The National CARES Mentoring Movement presented its third annual For the Love of Our Children Gala hosted by award-winning broadcast journalist Tamron Hall and Georgetown University distinguished professor and best-selling author, Michael Eric Dyson. This year’s gala, held at Ziegfeld Ballroom on West 54th Street, celebrated three honorees who continue to inspire communities and activate change through art, ministry and advocacy work on behalf of people who have been harmed and marginalized. Honorees were Emmy-winning actress Cicely Tyson; North Carolina-based minister and NAACP leader, the Rev. Dr. William J. Barber II; and Tarana Burke, activist and art curator who created the “Me Too” campaign in 2007 to support and heal girls and women who have experienced sexual violence. Each year, the For the Love of Our Children Gala helps to raise the critical funding needed to support the programmatic efforts that support and advance the nation’s most unprotected, harmed and impoverished Black children. Funds are also used to support and facilitate the continued expansion of the organization’s University for Parents, which provides holistic life-management and work development training for impoverished parents. For more information, visit www.caresmentoring.org or follow #CARESGala18 on social media.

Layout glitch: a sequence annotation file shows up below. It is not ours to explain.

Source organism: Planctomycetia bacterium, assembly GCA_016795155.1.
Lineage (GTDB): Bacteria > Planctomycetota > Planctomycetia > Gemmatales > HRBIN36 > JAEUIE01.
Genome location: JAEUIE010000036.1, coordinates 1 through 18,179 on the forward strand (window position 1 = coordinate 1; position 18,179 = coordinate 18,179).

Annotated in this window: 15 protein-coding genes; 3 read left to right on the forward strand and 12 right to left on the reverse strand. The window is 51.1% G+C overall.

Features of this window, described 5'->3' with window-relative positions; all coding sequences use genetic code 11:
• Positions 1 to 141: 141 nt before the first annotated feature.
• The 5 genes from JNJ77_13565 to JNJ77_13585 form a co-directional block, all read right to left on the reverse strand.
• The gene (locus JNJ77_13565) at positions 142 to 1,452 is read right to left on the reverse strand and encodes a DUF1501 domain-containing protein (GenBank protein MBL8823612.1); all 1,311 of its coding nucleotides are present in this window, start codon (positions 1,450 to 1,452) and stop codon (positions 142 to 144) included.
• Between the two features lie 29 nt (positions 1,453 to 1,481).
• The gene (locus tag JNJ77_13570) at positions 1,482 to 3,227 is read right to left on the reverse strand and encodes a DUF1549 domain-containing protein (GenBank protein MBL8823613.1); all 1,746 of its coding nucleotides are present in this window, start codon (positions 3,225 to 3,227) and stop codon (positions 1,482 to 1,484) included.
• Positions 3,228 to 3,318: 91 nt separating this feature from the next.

Does anyone remember Dorothy Malone who played Constance McKenzie on “Peyton Place?” Well, she died last week at age 93. I’d never heard of her, mainly because I’ve only heard about “Peyton Place” but never watched the show. However, I do remember people speaking of the nighttime soap opera. At one time it was all the rage. Seems as though Malone starred in a lot of the old black and white movies, playing opposite actors such as Rock Hudson, Robert Stack and Kirk Douglas. Rock Hudson! Now there’s a name you don’t hear anymore, and I don’t recall any movies starring him either.